Tuesday, December 3, 2013
DeMarco Murray's role to expand
By Todd Archer
IRVING, Texas -- Lance Dunbar had surgery on his left knee on Tuesday. Now the Dallas Cowboys have to figure out how to replace him.
Coach Jason Garrett has high hopes that DeMarco Murray can continue to carry the Cowboys out of the backfield.
"DeMarco Murray is our lead back, has been our lead back all year long, has done an excellent job for us, did a really good job in the game the other day again," coach Jason Garrett said. "He'll be the lead dog. The other guys, Joseph Randle and Phillip Tanner will have to step up if they have an opportunity if DeMarco can't go."
The "if they have an opportunity," comment stuck. The Cowboys plan to ride Murray as much as they can, despite the belief that the NFL is a two-back league nowadays for guys not named Adrian Peterson. And it's not as if Dunbar morphed into an irreplaceable part on the Cowboys' offense.
Before carrying the ball 12 times for 82 yards against the Oakland Raiders on Thanksgiving, he had 18 carries for 68 yards for the season.
With Dunbar out earlier in the year with hamstring injuries and Murray slowed with a knee injury, Joseph Randle got his first action. He had all 45 of his carries for 111 yards and a touchdown in a four-game stretch, but has not had a carry in the past three games. Tanner has not had a carry in the past four games.
"We'd like to get the other backs in, give them a role, give a chance to give DeMarco rest, play a series, whatever that is," Garrett said. "We'll come up with what those substitution patterns are as the week goes on. We certainly feel confident in putting those other guys in the game though."
They might, but the proof will be on the field.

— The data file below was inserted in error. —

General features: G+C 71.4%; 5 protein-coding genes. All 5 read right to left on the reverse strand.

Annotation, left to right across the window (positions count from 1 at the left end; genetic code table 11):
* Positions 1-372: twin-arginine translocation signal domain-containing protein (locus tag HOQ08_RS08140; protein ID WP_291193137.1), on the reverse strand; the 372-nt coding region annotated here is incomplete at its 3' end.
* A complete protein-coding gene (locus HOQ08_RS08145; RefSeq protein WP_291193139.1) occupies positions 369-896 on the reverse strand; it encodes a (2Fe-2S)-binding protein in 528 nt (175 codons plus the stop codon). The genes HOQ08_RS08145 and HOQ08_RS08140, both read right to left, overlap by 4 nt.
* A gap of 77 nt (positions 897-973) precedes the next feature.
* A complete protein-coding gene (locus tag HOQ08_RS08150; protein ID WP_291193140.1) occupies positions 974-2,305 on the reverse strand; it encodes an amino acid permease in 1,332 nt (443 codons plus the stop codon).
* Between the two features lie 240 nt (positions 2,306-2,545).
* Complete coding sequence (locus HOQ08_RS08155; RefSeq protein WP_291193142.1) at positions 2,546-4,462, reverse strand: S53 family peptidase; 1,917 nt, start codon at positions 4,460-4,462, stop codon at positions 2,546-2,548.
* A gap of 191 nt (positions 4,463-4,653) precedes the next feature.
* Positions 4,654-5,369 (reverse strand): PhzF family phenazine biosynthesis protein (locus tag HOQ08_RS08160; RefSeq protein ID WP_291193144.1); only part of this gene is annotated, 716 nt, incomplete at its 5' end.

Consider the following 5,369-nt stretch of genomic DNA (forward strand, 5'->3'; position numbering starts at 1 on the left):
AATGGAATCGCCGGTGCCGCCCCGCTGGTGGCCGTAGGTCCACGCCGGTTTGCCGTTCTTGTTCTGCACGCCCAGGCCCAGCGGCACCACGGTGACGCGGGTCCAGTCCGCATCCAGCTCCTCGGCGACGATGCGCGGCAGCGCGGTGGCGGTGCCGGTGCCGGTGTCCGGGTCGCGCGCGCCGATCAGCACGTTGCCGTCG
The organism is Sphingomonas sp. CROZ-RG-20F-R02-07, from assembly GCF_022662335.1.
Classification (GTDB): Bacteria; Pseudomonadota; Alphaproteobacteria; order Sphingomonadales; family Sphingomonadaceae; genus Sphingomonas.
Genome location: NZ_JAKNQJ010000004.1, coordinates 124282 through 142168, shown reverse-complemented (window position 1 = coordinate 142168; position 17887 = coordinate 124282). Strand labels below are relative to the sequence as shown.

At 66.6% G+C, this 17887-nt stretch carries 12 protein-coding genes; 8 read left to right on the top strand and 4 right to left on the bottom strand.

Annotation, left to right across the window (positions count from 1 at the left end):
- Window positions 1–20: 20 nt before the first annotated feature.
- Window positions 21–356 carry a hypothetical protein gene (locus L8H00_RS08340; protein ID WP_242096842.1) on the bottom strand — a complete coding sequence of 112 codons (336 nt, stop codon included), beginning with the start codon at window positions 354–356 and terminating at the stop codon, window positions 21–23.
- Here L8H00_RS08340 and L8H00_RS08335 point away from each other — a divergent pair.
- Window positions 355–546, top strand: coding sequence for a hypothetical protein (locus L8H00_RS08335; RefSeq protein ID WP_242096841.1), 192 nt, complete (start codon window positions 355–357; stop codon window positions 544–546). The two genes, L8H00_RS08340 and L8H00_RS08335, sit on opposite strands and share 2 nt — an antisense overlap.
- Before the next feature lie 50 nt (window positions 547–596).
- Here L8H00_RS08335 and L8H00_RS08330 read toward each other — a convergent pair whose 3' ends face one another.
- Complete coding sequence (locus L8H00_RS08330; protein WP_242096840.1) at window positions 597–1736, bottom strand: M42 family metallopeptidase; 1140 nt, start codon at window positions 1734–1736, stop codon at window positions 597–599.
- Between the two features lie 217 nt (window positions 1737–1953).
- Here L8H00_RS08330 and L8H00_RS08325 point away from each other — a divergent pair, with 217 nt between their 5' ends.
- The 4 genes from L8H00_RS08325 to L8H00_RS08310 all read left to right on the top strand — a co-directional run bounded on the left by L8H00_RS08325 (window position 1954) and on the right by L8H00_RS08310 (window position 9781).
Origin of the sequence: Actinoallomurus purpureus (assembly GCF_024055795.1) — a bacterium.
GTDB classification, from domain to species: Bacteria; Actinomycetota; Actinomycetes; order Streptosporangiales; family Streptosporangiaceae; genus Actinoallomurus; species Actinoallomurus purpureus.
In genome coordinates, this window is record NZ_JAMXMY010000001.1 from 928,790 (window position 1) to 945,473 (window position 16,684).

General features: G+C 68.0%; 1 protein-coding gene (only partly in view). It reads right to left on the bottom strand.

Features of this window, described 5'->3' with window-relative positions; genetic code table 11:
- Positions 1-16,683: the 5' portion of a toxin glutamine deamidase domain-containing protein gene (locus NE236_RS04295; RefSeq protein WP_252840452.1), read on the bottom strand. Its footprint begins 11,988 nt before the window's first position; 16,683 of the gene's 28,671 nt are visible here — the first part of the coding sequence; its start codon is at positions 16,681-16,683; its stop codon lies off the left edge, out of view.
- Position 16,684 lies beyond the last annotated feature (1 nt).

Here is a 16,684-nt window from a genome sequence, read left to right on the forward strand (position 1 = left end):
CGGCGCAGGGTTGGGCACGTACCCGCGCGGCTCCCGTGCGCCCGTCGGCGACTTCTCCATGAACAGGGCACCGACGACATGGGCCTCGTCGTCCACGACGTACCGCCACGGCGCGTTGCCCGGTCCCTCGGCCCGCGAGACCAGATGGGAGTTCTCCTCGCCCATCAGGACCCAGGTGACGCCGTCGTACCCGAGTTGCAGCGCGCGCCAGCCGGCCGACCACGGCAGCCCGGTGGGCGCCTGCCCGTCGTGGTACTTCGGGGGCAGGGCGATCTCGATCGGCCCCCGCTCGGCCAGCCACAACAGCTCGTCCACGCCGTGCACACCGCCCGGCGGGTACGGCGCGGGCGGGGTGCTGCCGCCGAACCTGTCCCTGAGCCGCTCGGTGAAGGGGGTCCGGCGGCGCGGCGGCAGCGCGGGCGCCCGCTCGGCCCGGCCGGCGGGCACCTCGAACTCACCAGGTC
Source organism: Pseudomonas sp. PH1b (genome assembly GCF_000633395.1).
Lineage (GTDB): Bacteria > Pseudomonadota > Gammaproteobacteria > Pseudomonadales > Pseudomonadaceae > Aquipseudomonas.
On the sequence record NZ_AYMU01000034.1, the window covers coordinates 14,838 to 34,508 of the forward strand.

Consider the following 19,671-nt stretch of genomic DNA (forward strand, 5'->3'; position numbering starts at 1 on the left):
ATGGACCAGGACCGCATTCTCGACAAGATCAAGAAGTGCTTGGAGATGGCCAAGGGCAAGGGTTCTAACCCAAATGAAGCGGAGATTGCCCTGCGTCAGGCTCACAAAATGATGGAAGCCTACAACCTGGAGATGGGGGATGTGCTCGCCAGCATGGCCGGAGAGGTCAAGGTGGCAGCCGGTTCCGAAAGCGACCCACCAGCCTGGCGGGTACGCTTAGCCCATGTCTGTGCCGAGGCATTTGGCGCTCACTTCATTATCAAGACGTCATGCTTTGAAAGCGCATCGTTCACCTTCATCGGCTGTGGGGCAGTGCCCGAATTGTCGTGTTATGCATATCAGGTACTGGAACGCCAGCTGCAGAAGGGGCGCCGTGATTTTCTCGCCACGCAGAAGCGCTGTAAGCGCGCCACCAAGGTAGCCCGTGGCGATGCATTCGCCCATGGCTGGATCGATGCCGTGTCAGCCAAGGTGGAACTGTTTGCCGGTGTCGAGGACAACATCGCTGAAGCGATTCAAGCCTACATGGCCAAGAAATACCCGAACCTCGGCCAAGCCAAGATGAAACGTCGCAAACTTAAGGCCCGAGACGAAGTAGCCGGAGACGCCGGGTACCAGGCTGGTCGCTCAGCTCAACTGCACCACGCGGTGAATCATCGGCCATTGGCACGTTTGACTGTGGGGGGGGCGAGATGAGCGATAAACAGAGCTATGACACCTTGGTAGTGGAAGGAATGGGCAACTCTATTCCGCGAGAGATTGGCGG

In his last three games, Murray has 238 rushing yards and four touchdowns (three came on Thanksgiving against the Raiders). He has eight catches for 79 yards in the last two games.
"If you look at the last couple of weeks, both in the Giant game and also in the Oakland game, he's one of those guys who makes a lot of dirty runs," Garrett said. "There were a number of runs in that game the other day where I'm standing there on the sideline saying, 'Boy, it's going to be second-and-10 here, he's not making much,' and somehow he kind of works his way through the hole and makes eight and it's second-and-2. I think that happened a lot. It happened in the red zone a couple of times in the game. Those were well-blocked plays but he found the holes and got himself into the end zone. I just think he's been a very productive back for us. He always has been and I think the thing where he's taken a major step is as a receiver. We felt really good about his receiving ability coming out of school. He was very productive in that regard and just his production, every week you throw it to him three times and he catches it three times for 38 yards. You throw it to him five times and he catches it five times for 42 yards. Sometimes those become those non-descript plays that nobody ever talks about, but they really make an offense go. When we throw him the ball or hand him the ball, usually good things happen. He's been a real good back for us."